Tuesday, August 19, 2008

George S. Patton & the 1912 Stockholm Olympics

The title gives this post's "who" away, but John Jacob R's Jeff Pyatt introduction is so outstanding I'm starting with it:

Less remembered in those same [1912 Stockholm] Games is the story of a young US Army lieutenant competing in the first Olympic modern pentathlon, an event designed to determine the perfect warrior.

The lieutenant finished fifth but may have won the gold if not for a controversial ruling during his best skill. In the pistol shooting competition, he packed the bullet holes so tightly to the target’s center that, when two of ten bullets went unaccounted for, it was impossible to determine whether he completely missed the
target or if the bullets passed through existing holes.

The judges ruled the former despite his and many of his fellow competitors’ insistence on the latter, and, as a result, he was denied a chance to stand on the Olympic podium.

As history would have it, the event and the lieutenant would have vastly diverging fortunes.

After 1912, the modern pentathlon - a quirky sport similar to the triathlon except with guns, swords and horses for bikes — would become one of the most overlooked events of the Olympics.

Meanwhile, the American who finished a disappointing but respectable fifth, Lt. George S. Patton, would go on to stake his claim as the perfect warrior on the real battlefield, becoming one of the greatest — if not the greatest — field generals in history.
Patton's brilliance on the battlefields of North Africa and Europe saved the lives tens of thousands of of Allied troops; and led to the liberation of millions held in the grip of Nazi Germany, many of whom would have starved, been shot or died in other ways except for the liberation Patton helped lead.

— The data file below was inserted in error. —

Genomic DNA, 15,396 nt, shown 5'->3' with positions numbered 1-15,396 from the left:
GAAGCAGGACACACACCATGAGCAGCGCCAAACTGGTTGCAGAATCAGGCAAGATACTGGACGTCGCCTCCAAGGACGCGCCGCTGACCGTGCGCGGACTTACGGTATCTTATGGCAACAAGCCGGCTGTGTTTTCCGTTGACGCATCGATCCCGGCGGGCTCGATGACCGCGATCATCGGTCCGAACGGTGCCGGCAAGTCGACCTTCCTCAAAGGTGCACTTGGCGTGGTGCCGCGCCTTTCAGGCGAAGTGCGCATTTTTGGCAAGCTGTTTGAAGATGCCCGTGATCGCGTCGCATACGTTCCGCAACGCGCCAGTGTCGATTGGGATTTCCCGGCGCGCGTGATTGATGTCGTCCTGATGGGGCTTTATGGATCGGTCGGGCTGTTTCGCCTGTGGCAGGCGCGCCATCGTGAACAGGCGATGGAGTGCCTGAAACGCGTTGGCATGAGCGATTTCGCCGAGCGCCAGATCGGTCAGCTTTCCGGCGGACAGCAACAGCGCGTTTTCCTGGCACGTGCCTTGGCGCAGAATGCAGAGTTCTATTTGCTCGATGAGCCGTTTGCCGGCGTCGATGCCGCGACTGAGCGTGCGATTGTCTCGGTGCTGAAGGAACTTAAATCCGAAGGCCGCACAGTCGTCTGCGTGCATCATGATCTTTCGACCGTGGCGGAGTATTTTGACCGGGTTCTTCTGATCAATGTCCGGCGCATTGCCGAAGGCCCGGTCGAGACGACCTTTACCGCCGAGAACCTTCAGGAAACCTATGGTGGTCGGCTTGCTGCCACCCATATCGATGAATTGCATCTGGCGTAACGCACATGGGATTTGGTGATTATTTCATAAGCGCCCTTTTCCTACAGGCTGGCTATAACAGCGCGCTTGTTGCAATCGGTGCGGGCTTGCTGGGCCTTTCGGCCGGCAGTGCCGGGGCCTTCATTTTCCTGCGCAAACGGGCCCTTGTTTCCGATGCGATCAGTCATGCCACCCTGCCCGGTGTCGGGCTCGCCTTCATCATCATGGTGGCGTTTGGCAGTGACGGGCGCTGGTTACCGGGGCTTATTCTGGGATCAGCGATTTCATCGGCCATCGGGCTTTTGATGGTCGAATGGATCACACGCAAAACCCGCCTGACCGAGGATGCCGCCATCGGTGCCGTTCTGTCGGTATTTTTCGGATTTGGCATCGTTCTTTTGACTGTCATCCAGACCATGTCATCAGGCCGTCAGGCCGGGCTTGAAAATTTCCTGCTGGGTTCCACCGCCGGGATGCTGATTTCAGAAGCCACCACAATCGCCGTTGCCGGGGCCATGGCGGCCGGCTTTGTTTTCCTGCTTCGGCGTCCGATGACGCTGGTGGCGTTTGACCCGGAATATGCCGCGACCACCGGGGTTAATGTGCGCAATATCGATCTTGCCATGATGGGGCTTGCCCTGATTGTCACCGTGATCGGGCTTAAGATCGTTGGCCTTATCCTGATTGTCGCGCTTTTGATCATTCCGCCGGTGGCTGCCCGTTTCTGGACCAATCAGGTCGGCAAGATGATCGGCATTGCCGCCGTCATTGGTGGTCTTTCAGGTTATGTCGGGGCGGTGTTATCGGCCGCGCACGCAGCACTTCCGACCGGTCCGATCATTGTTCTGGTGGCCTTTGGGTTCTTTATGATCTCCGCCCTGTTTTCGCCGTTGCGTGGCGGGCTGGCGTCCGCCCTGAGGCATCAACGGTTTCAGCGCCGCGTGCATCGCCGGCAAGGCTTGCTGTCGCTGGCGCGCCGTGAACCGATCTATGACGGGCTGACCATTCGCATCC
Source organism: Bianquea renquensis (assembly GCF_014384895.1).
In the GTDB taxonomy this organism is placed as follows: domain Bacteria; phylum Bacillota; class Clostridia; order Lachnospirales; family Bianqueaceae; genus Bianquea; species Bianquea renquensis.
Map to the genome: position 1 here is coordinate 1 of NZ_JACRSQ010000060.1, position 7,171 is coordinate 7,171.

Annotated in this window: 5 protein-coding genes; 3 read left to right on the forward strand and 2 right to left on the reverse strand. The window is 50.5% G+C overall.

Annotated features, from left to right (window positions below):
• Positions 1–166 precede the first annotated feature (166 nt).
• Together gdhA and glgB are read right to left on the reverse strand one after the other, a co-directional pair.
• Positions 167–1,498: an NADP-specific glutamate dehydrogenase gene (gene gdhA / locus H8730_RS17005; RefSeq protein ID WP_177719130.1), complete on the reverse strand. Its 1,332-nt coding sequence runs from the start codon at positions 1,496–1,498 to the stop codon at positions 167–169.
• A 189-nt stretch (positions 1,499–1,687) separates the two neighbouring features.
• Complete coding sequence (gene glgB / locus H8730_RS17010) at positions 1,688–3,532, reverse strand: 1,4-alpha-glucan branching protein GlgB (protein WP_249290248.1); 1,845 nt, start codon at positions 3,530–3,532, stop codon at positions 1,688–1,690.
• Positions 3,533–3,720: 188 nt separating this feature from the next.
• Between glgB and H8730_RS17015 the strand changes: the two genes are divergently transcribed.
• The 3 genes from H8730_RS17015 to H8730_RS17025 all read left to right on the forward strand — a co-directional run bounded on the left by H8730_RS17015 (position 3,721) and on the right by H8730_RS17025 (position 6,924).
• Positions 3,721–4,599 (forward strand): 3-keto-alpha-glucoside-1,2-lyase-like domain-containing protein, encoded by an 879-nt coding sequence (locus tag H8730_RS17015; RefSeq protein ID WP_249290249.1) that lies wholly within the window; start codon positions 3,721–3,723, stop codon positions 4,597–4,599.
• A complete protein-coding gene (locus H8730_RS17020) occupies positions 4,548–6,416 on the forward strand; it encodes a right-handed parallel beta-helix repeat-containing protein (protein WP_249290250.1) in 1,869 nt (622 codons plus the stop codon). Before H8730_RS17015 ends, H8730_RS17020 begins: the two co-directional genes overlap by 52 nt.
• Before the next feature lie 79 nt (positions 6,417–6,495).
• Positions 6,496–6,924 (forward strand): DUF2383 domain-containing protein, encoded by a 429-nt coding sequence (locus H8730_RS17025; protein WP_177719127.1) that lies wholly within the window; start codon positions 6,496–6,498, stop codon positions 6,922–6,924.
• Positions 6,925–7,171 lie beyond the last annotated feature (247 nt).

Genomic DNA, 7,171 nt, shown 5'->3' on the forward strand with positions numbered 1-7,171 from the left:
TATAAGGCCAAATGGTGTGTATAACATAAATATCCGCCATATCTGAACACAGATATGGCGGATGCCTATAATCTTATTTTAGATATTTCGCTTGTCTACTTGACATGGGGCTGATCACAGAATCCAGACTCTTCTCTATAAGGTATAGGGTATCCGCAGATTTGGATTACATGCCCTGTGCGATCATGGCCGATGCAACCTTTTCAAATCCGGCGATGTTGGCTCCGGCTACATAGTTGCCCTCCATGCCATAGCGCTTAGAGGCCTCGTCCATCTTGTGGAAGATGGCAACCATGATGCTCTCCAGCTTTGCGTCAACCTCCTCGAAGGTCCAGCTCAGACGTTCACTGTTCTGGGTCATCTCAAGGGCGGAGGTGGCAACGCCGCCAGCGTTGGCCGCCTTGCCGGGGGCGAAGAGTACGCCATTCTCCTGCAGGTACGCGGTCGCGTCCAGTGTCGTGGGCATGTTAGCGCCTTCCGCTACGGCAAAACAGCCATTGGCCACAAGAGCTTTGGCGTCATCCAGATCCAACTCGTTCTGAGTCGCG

We can never say enough in tribute to him and all who served the Allied cause then and are now serving in our latest war against enemies every bit as evil as the Nazi's and their cohorts.

But this post is meant to recall and appreciate Patton's achievements at the 1912 Olympics.

So let's look now at what Patton's Wikipedia entry says about him at the 1912 Olympics. Pay particular attention to what the entry says regarding the pistol scoring controversy and how Patton responded to it:
Patton participated in the Fifth Olympiad (Stockholm, 1912), representing the United States in the first-ever modern pentathlon. Patton performed well in each event:

Pistol shooting

Patton scored 10, 10, 10, 9, 8; 10, 10, 10, 0, 0; 10, 10, 9, 9, 8; and 10, 10, 10, 9, 7. He placed 21st out of 42 contestants.

Even though his bullet holes were clustered together in the center of the target, the Judges decided one bullet had missed the target altogether. Patton maintained that two of his bullets must have gone through the same hole.

300 meter freestyle swimming

Patton placed sixth out of 37 contestants in [this] event.


Patton placed third out of 29 contestants, and gave the Frenchman who eventually won the Gold medal his only defeat of the Pentathlon.